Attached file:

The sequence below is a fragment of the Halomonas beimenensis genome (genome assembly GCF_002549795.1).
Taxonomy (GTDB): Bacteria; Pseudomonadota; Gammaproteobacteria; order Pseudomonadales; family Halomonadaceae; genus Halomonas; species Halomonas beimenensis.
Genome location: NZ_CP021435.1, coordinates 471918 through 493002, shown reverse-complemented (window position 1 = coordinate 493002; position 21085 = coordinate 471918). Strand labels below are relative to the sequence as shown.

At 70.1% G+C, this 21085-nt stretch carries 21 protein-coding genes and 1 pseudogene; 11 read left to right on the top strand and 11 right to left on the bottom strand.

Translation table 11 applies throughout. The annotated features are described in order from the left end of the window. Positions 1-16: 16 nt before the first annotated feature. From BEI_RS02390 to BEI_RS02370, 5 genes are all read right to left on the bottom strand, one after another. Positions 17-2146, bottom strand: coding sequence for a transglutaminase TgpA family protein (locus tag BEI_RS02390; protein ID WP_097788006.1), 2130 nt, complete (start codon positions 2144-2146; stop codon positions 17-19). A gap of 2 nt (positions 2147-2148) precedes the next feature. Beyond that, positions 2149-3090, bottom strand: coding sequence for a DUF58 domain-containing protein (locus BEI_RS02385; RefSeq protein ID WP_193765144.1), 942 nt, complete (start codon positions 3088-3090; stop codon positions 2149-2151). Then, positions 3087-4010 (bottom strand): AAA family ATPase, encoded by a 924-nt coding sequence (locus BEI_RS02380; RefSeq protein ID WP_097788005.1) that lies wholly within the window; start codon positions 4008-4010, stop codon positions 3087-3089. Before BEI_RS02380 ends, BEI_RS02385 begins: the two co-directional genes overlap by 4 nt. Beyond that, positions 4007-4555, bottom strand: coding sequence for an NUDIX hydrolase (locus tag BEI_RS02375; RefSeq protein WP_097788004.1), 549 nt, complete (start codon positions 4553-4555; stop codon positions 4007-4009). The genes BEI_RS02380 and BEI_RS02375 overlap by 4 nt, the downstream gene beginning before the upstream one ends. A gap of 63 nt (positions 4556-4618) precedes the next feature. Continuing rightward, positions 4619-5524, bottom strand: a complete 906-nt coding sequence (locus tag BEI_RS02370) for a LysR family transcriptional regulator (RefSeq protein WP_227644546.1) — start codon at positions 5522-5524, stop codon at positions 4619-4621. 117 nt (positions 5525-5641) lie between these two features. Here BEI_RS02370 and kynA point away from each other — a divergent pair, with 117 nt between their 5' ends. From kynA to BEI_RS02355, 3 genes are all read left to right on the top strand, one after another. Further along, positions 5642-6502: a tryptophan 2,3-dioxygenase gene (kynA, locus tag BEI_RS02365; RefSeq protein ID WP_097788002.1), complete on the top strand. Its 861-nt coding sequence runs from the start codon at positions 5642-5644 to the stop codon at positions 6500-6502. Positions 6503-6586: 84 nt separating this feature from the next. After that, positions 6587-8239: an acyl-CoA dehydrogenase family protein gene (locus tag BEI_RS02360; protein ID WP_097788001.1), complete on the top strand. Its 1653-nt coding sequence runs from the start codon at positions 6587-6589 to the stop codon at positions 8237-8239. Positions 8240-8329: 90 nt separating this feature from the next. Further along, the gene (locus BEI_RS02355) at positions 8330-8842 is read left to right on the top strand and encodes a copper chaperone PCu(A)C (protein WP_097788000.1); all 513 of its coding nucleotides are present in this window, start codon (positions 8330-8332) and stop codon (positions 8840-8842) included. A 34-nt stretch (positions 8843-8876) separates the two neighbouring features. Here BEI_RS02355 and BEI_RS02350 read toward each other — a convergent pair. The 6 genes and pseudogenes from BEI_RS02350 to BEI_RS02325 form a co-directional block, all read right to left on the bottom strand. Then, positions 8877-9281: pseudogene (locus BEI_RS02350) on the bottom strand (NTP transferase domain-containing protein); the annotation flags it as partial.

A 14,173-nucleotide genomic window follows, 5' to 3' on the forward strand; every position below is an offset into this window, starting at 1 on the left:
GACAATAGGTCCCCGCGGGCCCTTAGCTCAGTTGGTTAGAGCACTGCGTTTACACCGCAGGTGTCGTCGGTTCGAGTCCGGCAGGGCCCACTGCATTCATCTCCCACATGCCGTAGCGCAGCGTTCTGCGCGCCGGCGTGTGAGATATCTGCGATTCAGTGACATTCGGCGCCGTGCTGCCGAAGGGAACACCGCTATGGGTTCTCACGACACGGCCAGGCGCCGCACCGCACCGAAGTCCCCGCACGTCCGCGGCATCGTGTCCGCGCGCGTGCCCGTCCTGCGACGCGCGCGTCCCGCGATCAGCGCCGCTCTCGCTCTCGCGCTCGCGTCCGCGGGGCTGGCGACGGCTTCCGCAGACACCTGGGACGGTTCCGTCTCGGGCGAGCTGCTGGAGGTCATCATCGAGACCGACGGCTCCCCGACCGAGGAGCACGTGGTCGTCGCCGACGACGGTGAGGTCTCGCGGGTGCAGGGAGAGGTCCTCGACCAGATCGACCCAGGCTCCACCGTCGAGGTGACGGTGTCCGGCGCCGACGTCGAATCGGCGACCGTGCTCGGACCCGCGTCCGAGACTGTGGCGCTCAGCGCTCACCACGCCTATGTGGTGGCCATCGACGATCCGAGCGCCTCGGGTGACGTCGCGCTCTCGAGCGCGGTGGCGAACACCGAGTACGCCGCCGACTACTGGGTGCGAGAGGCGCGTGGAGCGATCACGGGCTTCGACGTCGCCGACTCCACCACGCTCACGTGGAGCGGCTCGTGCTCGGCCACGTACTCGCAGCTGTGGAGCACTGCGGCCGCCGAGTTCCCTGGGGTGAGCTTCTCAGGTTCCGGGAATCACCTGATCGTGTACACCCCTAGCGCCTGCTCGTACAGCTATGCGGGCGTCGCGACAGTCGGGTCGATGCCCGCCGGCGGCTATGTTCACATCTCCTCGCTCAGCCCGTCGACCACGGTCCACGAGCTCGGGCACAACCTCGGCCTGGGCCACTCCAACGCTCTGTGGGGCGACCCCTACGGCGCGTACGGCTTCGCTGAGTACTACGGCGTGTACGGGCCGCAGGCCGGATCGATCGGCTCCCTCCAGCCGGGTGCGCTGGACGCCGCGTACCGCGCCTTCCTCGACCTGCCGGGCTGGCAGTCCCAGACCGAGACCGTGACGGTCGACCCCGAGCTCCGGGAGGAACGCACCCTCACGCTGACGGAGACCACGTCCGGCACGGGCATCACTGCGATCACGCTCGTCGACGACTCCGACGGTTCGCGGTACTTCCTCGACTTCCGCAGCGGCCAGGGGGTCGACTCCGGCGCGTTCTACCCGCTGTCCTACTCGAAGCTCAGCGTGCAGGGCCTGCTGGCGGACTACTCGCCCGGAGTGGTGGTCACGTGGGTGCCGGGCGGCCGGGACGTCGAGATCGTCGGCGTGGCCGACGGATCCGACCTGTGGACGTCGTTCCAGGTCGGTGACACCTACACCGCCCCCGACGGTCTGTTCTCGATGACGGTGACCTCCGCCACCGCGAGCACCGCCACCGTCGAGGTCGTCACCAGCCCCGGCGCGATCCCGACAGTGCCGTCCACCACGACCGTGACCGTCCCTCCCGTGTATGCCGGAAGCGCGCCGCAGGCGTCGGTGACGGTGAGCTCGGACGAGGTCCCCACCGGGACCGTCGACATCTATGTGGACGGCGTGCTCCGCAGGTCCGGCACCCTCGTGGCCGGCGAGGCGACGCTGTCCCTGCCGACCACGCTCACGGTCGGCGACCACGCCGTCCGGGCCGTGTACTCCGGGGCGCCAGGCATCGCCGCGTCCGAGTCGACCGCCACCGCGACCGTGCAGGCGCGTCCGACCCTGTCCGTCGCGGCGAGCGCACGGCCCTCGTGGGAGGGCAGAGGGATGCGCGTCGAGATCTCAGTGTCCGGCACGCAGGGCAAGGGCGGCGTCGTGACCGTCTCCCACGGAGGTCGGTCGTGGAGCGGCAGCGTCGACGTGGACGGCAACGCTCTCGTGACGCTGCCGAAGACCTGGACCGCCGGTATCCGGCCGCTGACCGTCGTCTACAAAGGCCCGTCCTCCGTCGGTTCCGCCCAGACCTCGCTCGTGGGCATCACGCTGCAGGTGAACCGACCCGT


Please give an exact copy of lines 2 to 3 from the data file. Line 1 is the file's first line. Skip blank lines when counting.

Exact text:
Taxonomy (GTDB): Bacteria; Pseudomonadota; Gammaproteobacteria; order Pseudomonadales; family Halomonadaceae; genus Halomonas; species Halomonas beimenensis.
Genome location: NZ_CP021435.1, coordinates 471918 through 493002, shown reverse-complemented (window position 1 = coordinate 493002; position 21085 = coordinate 471918). Strand labels below are relative to the sequence as shown.